has retired from radio. Saturday was his final performance. I'm far from the only person who's going to miss that astonishing voice of his and, in particular, the News from Lake Wobegon.
They're going to try to keep the A Prairie Home Companion
going, but I doubt it will work. Most likely, they'll try to turn it into a musical variety show, which is something it never was. It was two-hour festival of storytelling with occasional music. And it was powered by the fact that Keillor was -- is -- one of the greatest short fiction writers of the past fifty years.
I don't think this will be obvious until somebody combs through the collected NFLW and his prolific other writings and assembles a Best of Garrison Keillor
. But the man was one of the great American short fiction writers and one of the great American humorists.
That and a hit radio show will make you a decent living.
A couple of years ago, I went to a writing event in the Mark Twain House in Hartford, Connecticut. Picture a library full of introverts tapping away at their laptops or scribbling on pads of paper. I began a lot of stories there and finished six, which I published in the New York Review of Science Fiction. One of them, set in the house of yet another important writer, was written in praise of Keillor. I present it below.
Vaya con dios, sir. You are one of the ornaments of American literature.
Night Thoughts in the Thurber House
James Thurber’s childhood home in Columbus had the rare
fortune to be preserved as a museum and literary center.
In consequence of which, twice a year it
hosted a writer-in-residence who was housed in a furnished third-floor room and
given the gift of time to work on his or her craft.
That room, the very one from which Thurber’s
grandfather (as described in My Life and Hard Times) threw shoes down the
stairway to frighten away ghosts, subsequently knew many distinguished
But possibly the most honored
and certainly the most frequent of these guests was Garrison Keillor.
One night, the first night of his third residency, Keillor
was visited by the ghost of Mark Twain.
He’d been lying abed, unable to sleep, thinking of the fate of literary
humorists in America.
So many of the
greats were completely forgotten!
Thurber himself grew year by year less well known, less beloved, though
his prose was still as fresh as the day it was written.
It was a sobering subject for a man who was
known and beloved as a humorist himself, and the occasion for many dark
A sudden chuckle, close at hand, brought Keillor bolt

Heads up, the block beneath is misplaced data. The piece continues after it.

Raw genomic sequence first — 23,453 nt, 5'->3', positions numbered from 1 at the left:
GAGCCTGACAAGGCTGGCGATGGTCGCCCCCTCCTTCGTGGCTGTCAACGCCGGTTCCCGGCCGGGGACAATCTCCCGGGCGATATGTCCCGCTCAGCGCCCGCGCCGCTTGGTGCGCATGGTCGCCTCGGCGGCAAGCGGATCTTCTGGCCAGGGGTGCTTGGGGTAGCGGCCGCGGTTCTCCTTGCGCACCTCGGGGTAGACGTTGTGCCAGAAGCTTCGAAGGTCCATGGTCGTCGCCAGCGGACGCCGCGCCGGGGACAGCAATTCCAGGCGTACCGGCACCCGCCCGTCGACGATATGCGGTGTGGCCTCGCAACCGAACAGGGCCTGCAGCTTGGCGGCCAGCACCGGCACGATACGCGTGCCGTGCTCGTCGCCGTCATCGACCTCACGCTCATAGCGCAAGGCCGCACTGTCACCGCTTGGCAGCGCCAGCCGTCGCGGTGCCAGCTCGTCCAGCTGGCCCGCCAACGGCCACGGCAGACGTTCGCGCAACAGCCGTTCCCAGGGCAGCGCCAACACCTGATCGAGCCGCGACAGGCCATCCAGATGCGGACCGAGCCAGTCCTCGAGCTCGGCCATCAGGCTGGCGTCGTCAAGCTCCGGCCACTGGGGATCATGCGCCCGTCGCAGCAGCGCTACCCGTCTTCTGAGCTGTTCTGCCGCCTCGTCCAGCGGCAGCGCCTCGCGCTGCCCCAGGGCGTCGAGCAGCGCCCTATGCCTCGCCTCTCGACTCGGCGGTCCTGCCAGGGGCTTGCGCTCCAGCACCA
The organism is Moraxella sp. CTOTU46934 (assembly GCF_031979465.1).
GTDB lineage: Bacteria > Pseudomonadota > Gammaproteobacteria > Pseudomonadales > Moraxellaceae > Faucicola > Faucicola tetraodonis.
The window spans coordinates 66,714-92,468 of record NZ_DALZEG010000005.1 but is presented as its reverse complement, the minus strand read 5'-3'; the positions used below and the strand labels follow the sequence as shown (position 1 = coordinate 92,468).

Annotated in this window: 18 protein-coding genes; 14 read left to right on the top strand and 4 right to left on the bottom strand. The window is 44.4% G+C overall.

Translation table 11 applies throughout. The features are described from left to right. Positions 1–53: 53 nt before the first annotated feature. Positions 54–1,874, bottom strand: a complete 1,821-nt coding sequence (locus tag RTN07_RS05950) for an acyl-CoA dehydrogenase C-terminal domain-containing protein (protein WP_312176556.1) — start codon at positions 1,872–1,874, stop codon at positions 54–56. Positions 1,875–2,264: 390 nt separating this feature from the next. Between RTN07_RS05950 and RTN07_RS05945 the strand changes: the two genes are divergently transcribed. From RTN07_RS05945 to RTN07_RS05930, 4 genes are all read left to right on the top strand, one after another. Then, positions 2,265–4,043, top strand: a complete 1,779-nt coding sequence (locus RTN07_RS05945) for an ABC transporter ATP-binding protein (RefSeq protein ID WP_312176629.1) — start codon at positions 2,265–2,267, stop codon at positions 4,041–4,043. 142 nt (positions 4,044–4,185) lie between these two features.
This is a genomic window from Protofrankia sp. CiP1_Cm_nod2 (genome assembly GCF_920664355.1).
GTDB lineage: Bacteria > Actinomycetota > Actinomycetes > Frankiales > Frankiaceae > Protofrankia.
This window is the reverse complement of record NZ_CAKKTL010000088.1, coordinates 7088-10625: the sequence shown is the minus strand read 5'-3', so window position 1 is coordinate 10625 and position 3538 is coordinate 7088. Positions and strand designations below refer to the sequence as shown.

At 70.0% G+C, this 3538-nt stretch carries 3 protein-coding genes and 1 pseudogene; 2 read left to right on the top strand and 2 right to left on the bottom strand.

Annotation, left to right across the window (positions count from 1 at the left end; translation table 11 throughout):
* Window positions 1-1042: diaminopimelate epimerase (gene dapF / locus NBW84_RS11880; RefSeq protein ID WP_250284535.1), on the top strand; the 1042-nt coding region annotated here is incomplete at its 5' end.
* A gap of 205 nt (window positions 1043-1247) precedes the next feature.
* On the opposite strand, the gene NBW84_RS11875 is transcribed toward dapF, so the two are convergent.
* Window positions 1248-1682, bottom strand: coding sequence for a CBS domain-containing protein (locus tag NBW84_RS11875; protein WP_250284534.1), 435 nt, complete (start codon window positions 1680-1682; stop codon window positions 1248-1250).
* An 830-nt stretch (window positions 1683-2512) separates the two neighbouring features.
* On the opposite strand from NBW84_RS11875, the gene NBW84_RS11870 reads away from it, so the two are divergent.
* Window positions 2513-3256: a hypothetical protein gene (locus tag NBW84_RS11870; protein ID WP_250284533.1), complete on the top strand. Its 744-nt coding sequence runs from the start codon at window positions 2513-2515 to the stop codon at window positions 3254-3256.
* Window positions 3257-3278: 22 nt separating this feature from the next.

upright in the bed.
Whipping his head to
one side, he saw a ghostly pallor in the form of a whiskered gent in a white
He recognized the apparition
immediately – who would not? – as Samuel Clemens, the man who wrote under the
pseudonym of Mark Twain.
“You’re working yourself into a sweat, old hoss,” the
revenant said genially, “and all to no purpose.”
Keillor, who had in his time read many fictional accounts of
such confrontations with the illustrious dead, knew that this sort of
visitation traditionally brought comfort and solace to those on the receiving
So, feeling encouraged, he said,
“You mean because my posthumous reputation is secure?”
Mark Twain laughed.
“I mean no such thing.
intent of my words is exactly the opposite.
You might as well stop worrying because the fame you want is simply not
yours to be had.”
He produced a cigar
out of nowhere and sucked on it complacently. “The public mind is small, you
see, and has just enough room in it for one humorist.
Which position I’ve got pretty solidly nailed
Not just by my works, mind you,
but also by my personality, which is so damnably if undeservedly loveable as to
be unassailable. So you see, you might as well stop worrying about your place
in literary history.
“Surely there’s room for two,” Keillor said pleadingly.
The spirit shook his snow-white locks.
“How did that moving picture show put
‘There can be only one.’
I took out Bret Harte, and I knocked down Jim
Thurber, and I reckon I can settle for you as well.”
So saying, the phantom faded away.
After that, there was no possibility of sleep.
Keillor got up, got dressed, and sat down to
“You bastard,” he said.
“I’ll get you.”
And he began to compose the most heartwarming story about
Mark Twain anybody had ever written.
Copyright 2014 by Michael Swanwick. This story first appeared in the New York Review of Science Fiction.